Civ V also deserves credit for making conquered cities actually useful. In Civ IV, it was prohibitively difficult to get conquered cities to do anything other than riot for the entire game afterwards. The Culture of their Motherland winds up completely surrounding them, inciting riots to the point where building anything to try and spread your Culture around the city tended to take two or three times as long as it should have. Though it may not be as believable, it’s certainly less tedious that, in Civ V, captured cities riot for a couple turns and then become reasonably productive. It’s also convenient that you can just leave a captured city as a puppet, relinquishing your ability to control what it does, but also making sure that you don’t have to bother with it until it has made itself reasonably productive. My only other problem with combat is the combination of how excited bots are to involve themselves in combat, and yet how remarkably bad they are at it. For some reason, every bot I have seen in Civ V with a reasonable amount of power acts as a bloodthirsty tyrant. I have witnessed Gandhi conquering all of Asia in a manner that would be more befitting of Gengis Khan. I have watched several bots simultaneously descending on a weaker opponent until the poor, outnumbered, bastard is nothing but a footnote and the language of origin for the names of several cities on the map. Yet, eager as the bots are to wage war, they do not seem capable of performing very well at it. They do not seem to know how to use Great Generals to gain bonus experience for their armies or to build Citadels for massive defensive bonuses. I have yet to see a bot with a significant navy, even in Island or Small Continent maps.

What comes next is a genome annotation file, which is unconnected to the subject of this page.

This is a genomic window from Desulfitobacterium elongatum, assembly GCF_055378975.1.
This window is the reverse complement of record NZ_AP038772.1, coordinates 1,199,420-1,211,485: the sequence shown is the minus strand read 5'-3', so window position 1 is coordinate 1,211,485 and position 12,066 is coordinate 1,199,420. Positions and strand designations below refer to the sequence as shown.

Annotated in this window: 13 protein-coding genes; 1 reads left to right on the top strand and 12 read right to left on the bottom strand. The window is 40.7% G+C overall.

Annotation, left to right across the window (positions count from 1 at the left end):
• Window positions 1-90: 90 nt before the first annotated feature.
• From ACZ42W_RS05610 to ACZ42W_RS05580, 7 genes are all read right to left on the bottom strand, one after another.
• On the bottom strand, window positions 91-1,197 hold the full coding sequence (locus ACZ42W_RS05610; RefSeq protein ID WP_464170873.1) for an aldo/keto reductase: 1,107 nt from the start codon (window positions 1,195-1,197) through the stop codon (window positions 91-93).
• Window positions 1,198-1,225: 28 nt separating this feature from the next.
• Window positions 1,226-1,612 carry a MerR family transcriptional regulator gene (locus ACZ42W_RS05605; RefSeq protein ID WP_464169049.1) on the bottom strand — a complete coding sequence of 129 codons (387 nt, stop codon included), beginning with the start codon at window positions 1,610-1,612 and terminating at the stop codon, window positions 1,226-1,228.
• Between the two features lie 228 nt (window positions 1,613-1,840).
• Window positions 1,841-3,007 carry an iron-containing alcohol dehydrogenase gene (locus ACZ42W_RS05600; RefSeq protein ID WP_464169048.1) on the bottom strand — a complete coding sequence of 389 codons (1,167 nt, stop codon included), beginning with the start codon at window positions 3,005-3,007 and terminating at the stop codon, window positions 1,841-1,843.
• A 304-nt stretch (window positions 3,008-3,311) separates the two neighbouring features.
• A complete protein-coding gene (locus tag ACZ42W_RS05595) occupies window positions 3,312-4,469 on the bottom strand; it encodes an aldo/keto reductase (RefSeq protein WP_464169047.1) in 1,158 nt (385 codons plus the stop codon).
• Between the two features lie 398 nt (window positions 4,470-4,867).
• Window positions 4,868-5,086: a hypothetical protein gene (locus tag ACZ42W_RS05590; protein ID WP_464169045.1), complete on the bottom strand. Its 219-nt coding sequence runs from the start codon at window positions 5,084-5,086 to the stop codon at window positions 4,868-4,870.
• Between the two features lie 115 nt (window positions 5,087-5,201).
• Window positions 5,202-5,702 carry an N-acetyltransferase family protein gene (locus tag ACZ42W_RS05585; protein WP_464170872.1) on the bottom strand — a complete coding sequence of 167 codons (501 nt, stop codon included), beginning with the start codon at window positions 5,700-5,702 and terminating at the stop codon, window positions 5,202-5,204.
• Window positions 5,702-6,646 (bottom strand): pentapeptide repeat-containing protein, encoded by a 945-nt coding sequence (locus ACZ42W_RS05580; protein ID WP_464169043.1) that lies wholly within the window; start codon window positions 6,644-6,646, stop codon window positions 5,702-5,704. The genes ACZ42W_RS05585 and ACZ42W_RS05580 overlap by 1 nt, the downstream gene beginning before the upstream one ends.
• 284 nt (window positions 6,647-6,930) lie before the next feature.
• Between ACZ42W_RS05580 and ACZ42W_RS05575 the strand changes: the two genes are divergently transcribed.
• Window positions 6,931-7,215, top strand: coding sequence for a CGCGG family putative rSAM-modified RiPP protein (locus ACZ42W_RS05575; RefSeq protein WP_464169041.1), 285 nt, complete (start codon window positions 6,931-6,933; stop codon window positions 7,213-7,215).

Diplomacy An integral part of Civilization is how you interact beyond simply waging war. The two games in the series that I have played feature a number of different non-agressive interactions between great powers. In Civ V, however, these interactions have been simplified to the point where many of them do not seem to matter. The most basic method of interaction is trade. In Civ V, you may trade resources and gold, as well as make agreements such as opening your borders or forming alliances in future wars. You also have the option to give away cities. For some reason that I have never understood, the Civilization series only allows cities to be given freely, never sold in exchange for resources or gold. That was the decision in Civ IV, and it didn’t make sense then. It’s how it is in Civ V, and I still do not understand why this is. In Civ V, they also removed Civ IV’s technology-trading option in place of research agreements, which give each player a random technology after 30 turns in exchange for them each spending a large quantity of gold. I am still undecided on whether I think the removal of Tech-Trading is a good or a bad thing. On the one hand, I tended to abuse the ability to buy and sell technology in Civ IV, but on the other hand, it was a convenient way to gauge how advanced an opponent was. One thing that I can safely say the game is poorer for is the removal of Map Trading. It was never valuable for me to explore lands that had been settled by people I had no intention of interacting with, so for most of my games, at most, I saw the majority of the world’s coastline and only a tiny fraction of its actual land, until the late 20th century when I researched Satellites and finally saw the whole world. In Civ IV, I tended to know what a lot of the world looked like by the 15th or 16th century, right around the time people were starting to map significant portions of the real world. Civ V also introduced two different “pacts” you can make with other nations. You and another player can make a “Pact of Secrecy” against another player, which, according to the in-game description, does something to try and subvert them. You may also form a “Pact of Cooperation”, which, likewise, does…. something to apparently benefit you and the player you are cooperating with. Neither mechanic is very well explained, and, in the case of Pacts of Secrecy, serve to replace probably my favorite part of Civ IV: Espionage. In Civ IV, you could send spies into enemy territory and, if you had the required “Espionage Points” attempt to sabotage them in a variety of ways, such as blowing up buildings, poisoning their water supplies, or even inciting riots. Spies made the game very complex and interesting, and seeing them replaced with a mechanic as poorly explained as “Pacts” hurts a little bit. It also strikes me as problematic (and this was a problem in Civ IV, as well) that the only options when an AI player asks you to go to war with one of their enemies is to either go to war or not go to war. I appreciate that Civ V added the “Give me 10 turns to prepare” option, but I do not feel like that goes far enough in terms of allowing me to handle the situation like I would if I was really in charge and someone asked for my support attacking an enemy I did not like, but whom attacking would not be economical on my part. I would have loved to have the option of telling my would-be ally something along the lines of “I cannot personally join you in this war, but let me give you resources to help you get an advantage over our mutual enemy,” or “I do not wish to participate personally, but I will place several units under your command to help with the war effort.” It bothers me that I need to be either so fully committed to a war, or not committed at all in the eyes of the bots. On the subject of bots, they have a tendency to ask for valuable resources while offering nothing in return. In Civ IV, when they did this, you had a button you could click labeled “Let’s Negotiate”, which would allow you to make a counter proposal, something for something instead of something for nothing. This option was removed in Civ V, so that I have to tell the entitled, trigger-happy bots outright “No, I won’t give you free resources”, and risk a diplomatic backlash instead of just making a fair trade to begin with. I am also disappointed to see the UN dumbed down. In Civ IV, being voted director of the UN enabled you to propose a variety of UN resolutions for all players to vote on. The UN had the power to stop wars, or ban the construction of nuclear weapons (which was always fun to get passed if you were ever certain that no one else could even build them, much less rival your stockpile). In Civ V, all the UN does is vote for someone to win a Diplomatic Victory, essentially making that player democratically elected ruler of the world. The UN offers none of the other interesting opportunities it provided in Civ IV.